My copy of 'Heartburn' is the Virago Modern Classics paperback published in 2004, more than two decades after its first release. It comes with a foreword by Ephron herself in which she comes clean and confirms what everyone already knew that whilst the book isn't entirely autobiographical, it's certainly drawing heavily on the collapse of her second marriage. She says she was a less composed and more hysterical version of Rachel, and Mark represents her husband, Carl Bernstein, although she 'borrowed' the beard of a family friend in order to give the character more distinguishing features than he probably had. Some of the things in the book happened to her, others happened to people she knew (the robbery of the therapy group being a prime example) but a lot is just pure fiction. Her first husband didn't keep hamsters and she's never been a food writer.
There's nothing particularly novel about a story of marital collapse so why does 'Heartburn' qualify for the 'modern classic' designation? Perhaps because it's just so well written, more likely because it's a very 'real' story, but probably it helps that it's incredibly and irreverently funny about a topic which shouldn't be. Other reviews I've seen suggest that not everyone gets the joke and many readers don't like the character of Rachel and find something uncomfortable about jilted spouses cracking jokes about their situation. Personally I thought it was laugh out loud funny in places and I can relate to humour as a weapon against distress. What makes the book significant - and probably got it onto the Virago Modern Classics list - is that it's an empowering book about not putting up with the crap of a loveless marriage just for the sake of the kids, written at a time when that's pretty much what women were expected to do. In 1982 divorce rates were at an all time high in the USA, but still nothing like as high as they are 30 years later. At that time nice girls just didn't talk about divorce or failed relationships - as Ephron said, they were supposed to "curl up and go to Connecticut". I had a boyfriend in my student days a few years post Heartburn whose mother was still begging him not to tell the neighbours that his step-father was not his father. Things got better of course once most of the royal family had divorces and the stigma reduced.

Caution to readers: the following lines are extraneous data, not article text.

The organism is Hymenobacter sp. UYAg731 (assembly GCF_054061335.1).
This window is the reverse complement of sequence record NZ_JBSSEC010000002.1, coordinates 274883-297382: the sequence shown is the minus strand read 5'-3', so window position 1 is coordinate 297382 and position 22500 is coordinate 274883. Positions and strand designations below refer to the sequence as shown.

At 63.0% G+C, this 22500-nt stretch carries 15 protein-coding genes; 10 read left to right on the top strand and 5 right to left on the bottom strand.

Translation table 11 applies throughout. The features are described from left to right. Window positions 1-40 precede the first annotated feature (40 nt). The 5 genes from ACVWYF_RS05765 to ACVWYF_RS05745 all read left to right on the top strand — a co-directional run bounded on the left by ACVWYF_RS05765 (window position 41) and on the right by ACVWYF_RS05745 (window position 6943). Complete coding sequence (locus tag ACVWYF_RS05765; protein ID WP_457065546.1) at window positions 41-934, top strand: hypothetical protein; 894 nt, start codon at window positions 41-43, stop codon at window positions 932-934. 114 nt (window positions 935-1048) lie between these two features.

In the midst of personal tragedy, Rachel taps into a rich seam of comedy gold. If you like Woody Allen, imagine he was a woman and you'd get just a taster of the deliciously zany Jewish humour of Nora Ephron. If you don't like Woody Allen, then don't let this put you off as Ephron's middle-aged neurotic Jewish heroine is entirely her own woman.
It's hard to imagine that Carl Bernstein (he of Watergate fame) ever lived down Ephron's description of Mark as a man who would "have sex with a Venetian blind" and his lover, Margaret Jay (James Callaghan's daughter), can't have been too happy about her friends and neighbours being told she had herpes and about repeatedly being described as much too tall but I'm willing to bet Ephron felt better for getting things off her chest.
~"I always read the last page of a book first so that if I die before I finish, I'll know how it turned out"~
Ephron died earlier this year and much was made of her screen-writing fame though she was the writer of many novels and essays and wrote and directed many films. She was most often praised in obituaries as the screenwriter behind two of the best loved classics of the chick-flick genre - 'When Harry Met Sally' and 'Sleepless in Seattle' - which might lead you to expect that she's all about 'happy ever after' which would be a wrong conclusion based on 'Heartburn'. She was also much respected as an essayist, and I have an as yet unread copy of 'I Feel Bad About My Neck' which I'm more likely to read now I've been introduced to her humour. I've not checked but I feel sure she must be one of those people whose wise and witty words grace the pages of American dictionaries of quotations. I feel oddly saddened to have not got to know Nora Ephron through the pages of her books until she'd already moved on to life's great sequel but I'm sure she and her work will long be remembered.
Heartburn, Nora Ephron
Published by Virago Modern Classics
All quotations except the title one are from Heartburn and all are from Nora Ephron
Summary: A funny book about the tragedy of divorce